vrijdag 8 oktober 2010

Hooray for physics and mathematics

To my dearest readers,

Unfortunately I've been mostly ill this week, but that doesn't mean I don't think about how to solve certain issues at work. For example I'm now adding slopes to the platform game I'm working on. One of the problems here is that when the character reaches a slope he speeds down and slides back. The desired behaviour however is that he moves on slopes just like he moves on the ground. Now as I've been asked to write a little bit more technical, I will be going into more details and describe to you how to solve this problem using high school physics (who knew it would actually come in handy one day?).


So consider the image below. Point S is the center of our character to which the force of gravity Fg is applied. Now to understand why we slow down and slide off the slope we change our frame of reference to that of the slope so that Fg is split up in two forces: force Fy which is perpendicular to the slope and force Fx which is parallel to the slope. So now we see why we slow down and slide back: force Fx pushes us off the slope. So to solve the problem we must apply a force Fc which is equal to Fx but exactly in the opposite direction so that it cancels force Fx. Note that we do not want to cancel force Fy since that's what will keep us on the slope.












So how do we find force Fx? This is where a lovely sine will help us out. For any triangle with a right angle (90 degrees) we can use that sin(angle) = length of opposite side / length of hypotenuse (see image). We can use this to find force Fx. Consider triangle (S, Fx, Fg) (yes, I'm abusing notation since Fx and Fg are vectors not points, but you get the point. No pun intended.), we apply our equation and get: sin(a) = d(S, Fx) / d(S, Fg) where function d returns the distance between two points. Remembering that Fx and Fg are actually vectors with origin S this simplifies to sin(a) = Fx / Fg. To find Fx we multiply the left and right hand side of the equation by Fg and get Fx = Fg * sin(a). Now we know Fg, but we don't yet know angle a.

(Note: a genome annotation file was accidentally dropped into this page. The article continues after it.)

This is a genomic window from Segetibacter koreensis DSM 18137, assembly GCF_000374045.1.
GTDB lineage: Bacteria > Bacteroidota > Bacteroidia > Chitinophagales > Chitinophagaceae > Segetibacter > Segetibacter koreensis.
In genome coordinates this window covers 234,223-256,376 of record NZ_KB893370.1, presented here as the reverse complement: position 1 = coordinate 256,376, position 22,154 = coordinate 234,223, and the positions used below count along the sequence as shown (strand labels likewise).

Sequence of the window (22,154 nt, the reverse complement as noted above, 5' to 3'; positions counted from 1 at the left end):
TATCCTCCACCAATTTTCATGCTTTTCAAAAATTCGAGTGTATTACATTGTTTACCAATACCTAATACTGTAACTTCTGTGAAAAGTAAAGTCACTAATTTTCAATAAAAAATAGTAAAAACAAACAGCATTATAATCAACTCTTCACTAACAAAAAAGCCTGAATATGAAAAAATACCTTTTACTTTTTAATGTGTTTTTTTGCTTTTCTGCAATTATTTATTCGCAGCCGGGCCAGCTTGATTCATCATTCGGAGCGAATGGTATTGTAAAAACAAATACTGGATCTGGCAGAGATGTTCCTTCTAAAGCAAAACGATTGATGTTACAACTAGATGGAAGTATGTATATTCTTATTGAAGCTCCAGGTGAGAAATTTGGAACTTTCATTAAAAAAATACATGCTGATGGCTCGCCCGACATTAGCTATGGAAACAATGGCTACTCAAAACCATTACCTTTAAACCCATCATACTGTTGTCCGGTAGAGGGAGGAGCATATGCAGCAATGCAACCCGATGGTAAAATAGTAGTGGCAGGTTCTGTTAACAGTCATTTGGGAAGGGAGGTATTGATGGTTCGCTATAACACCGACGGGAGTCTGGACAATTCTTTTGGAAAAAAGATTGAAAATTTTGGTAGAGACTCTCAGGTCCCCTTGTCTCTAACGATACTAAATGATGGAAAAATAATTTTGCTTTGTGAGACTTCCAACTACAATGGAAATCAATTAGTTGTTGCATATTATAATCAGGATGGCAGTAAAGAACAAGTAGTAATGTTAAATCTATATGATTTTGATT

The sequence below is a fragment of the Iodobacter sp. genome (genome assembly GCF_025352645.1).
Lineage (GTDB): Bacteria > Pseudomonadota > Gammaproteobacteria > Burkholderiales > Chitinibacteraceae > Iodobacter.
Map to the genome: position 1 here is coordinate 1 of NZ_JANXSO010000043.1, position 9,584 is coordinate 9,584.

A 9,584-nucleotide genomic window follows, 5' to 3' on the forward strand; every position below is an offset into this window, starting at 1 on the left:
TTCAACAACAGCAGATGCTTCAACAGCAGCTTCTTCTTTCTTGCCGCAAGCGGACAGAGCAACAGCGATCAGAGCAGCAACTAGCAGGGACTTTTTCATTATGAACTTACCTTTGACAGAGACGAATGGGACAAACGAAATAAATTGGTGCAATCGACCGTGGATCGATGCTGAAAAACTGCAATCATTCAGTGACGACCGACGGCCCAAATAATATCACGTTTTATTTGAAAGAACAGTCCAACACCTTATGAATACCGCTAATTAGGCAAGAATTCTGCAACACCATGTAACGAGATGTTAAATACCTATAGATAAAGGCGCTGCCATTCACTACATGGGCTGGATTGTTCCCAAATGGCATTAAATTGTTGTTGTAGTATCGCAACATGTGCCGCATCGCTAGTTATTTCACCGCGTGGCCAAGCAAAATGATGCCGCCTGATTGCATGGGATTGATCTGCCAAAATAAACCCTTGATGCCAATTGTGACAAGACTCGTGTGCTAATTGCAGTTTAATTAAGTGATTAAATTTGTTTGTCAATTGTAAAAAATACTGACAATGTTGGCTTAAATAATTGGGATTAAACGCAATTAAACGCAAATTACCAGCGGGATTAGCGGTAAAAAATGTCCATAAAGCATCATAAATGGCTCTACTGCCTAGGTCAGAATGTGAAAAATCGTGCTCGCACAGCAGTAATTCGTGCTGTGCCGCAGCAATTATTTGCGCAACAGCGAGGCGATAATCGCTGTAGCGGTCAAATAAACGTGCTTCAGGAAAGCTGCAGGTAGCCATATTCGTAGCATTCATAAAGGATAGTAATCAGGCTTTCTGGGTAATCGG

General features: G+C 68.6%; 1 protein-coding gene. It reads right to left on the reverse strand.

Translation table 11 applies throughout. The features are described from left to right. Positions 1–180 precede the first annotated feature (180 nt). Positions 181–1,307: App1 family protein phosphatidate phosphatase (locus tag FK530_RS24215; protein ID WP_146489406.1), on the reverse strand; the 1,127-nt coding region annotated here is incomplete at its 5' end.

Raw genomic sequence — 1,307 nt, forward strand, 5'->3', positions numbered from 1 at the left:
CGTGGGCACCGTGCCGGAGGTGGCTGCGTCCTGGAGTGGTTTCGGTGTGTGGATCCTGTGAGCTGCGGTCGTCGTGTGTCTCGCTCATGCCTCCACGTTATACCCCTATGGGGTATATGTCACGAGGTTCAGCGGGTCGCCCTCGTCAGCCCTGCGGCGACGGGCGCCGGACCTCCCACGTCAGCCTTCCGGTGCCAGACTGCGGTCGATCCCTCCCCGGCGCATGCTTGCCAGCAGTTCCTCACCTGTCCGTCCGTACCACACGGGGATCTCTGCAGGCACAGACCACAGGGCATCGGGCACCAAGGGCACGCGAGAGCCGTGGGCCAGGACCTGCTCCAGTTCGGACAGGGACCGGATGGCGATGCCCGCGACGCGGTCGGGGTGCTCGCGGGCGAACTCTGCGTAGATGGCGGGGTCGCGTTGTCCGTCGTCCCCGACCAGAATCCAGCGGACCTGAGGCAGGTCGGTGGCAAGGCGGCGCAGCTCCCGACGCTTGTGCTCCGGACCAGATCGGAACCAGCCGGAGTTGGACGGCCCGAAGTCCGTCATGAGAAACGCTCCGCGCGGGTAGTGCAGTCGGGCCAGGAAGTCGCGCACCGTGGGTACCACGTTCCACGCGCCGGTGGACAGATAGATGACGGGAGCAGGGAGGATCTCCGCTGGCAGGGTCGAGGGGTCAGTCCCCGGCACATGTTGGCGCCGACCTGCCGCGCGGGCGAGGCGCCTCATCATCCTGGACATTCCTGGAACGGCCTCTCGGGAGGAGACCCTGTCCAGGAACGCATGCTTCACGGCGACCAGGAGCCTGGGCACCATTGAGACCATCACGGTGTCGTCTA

To find angle a look at the image again. We will now find another triangle which is similar (has the same angles) to triangle (S, Fx, Fg), namely triangle (T, Fg, S). First notice that angle(S, Fx, Fg) (this is the angle defined at Fx, just like angle a can be described by angle(Fx, Fg, S)) is a right (90 degree) angle by construction because Fx is perpendicular to Fy. Then notice that angle(T, Fg, S) is also a right angle: the force of gravity is perpendicular to flat ground. Next we see that Angle(Fg, S, Fx) is the same as angle(Fg, S, T) because T is on the line defined by S and Fx. For any triangle we have that the sum of its angles is 180. So for triangle (S, Fx, Fg) we have that 90 + a + angle(Fg, s, Fx) = 180 and for triangle (T, Fg, S) we have that 90 + angle(Fg, S, Fx) + b = 180. From this we derive that a = b. And angle b is simply the angle of the slope.

So the force Fc we are looking for is now given by: Fc = -Fg * sin(angle of slope)
We apply force Fc whenever the force of gravity is applied and slopes will now be like walking on flat ground. This will work nicely until the designers of the game decide they also want slopes which the character cannot climb (they're evil like that), but that's a problem for another time.

Thanks for reading. I'm jumping back into bed and hope I'll be better tomorrow.

-- Stijn



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